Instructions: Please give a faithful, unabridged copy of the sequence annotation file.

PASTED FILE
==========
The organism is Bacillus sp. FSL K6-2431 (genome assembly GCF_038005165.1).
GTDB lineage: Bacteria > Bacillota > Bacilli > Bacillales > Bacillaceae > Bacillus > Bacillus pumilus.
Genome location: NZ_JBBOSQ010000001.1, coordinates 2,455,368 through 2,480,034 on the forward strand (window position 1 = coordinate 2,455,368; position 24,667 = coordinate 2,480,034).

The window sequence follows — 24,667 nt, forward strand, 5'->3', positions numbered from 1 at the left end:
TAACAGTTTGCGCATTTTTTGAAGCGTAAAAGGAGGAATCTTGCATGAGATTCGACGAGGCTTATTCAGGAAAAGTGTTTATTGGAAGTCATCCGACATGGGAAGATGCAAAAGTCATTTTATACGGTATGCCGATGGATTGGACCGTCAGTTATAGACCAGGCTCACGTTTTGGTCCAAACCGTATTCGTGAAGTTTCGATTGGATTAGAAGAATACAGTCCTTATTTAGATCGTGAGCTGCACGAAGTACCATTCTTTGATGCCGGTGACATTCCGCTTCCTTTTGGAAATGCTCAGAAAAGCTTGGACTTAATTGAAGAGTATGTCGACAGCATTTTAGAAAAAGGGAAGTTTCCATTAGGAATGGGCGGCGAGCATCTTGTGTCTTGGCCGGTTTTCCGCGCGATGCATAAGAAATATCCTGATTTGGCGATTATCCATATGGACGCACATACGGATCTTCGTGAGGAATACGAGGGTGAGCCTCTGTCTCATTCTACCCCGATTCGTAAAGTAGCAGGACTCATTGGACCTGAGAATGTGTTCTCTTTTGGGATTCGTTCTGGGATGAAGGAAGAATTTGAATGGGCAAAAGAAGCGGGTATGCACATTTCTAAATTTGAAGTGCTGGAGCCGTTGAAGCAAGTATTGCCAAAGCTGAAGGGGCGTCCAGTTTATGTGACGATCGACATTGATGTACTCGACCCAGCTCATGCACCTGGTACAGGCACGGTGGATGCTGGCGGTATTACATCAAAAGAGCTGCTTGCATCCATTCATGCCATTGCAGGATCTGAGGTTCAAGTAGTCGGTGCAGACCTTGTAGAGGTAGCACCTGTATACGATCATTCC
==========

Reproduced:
The organism is Bacillus sp. FSL K6-2431 (genome assembly GCF_038005165.1).
GTDB lineage: Bacteria > Bacillota > Bacilli > Bacillales > Bacillaceae > Bacillus > Bacillus pumilus.
Genome location: NZ_JBBOSQ010000001.1, coordinates 2,455,368 through 2,480,034 on the forward strand (window position 1 = coordinate 2,455,368; position 24,667 = coordinate 2,480,034).

The window sequence follows — 24,667 nt, forward strand, 5'->3', positions numbered from 1 at the left end:
TAACAGTTTGCGCATTTTTTGAAGCGTAAAAGGAGGAATCTTGCATGAGATTCGACGAGGCTTATTCAGGAAAAGTGTTTATTGGAAGTCATCCGACATGGGAAGATGCAAAAGTCATTTTATACGGTATGCCGATGGATTGGACCGTCAGTTATAGACCAGGCTCACGTTTTGGTCCAAACCGTATTCGTGAAGTTTCGATTGGATTAGAAGAATACAGTCCTTATTTAGATCGTGAGCTGCACGAAGTACCATTCTTTGATGCCGGTGACATTCCGCTTCCTTTTGGAAATGCTCAGAAAAGCTTGGACTTAATTGAAGAGTATGTCGACAGCATTTTAGAAAAAGGGAAGTTTCCATTAGGAATGGGCGGCGAGCATCTTGTGTCTTGGCCGGTTTTCCGCGCGATGCATAAGAAATATCCTGATTTGGCGATTATCCATATGGACGCACATACGGATCTTCGTGAGGAATACGAGGGTGAGCCTCTGTCTCATTCTACCCCGATTCGTAAAGTAGCAGGACTCATTGGACCTGAGAATGTGTTCTCTTTTGGGATTCGTTCTGGGATGAAGGAAGAATTTGAATGGGCAAAAGAAGCGGGTATGCACATTTCTAAATTTGAAGTGCTGGAGCCGTTGAAGCAAGTATTGCCAAAGCTGAAGGGGCGTCCAGTTTATGTGACGATCGACATTGATGTACTCGACCCAGCTCATGCACCTGGTACAGGCACGGTGGATGCTGGCGGTATTACATCAAAAGAGCTGCTTGCATCCATTCATGCCATTGCAGGATCTGAGGTTCAAGTAGTCGGTGCAGACCTTGTAGAGGTAGCACCTGTATACGATCATTCC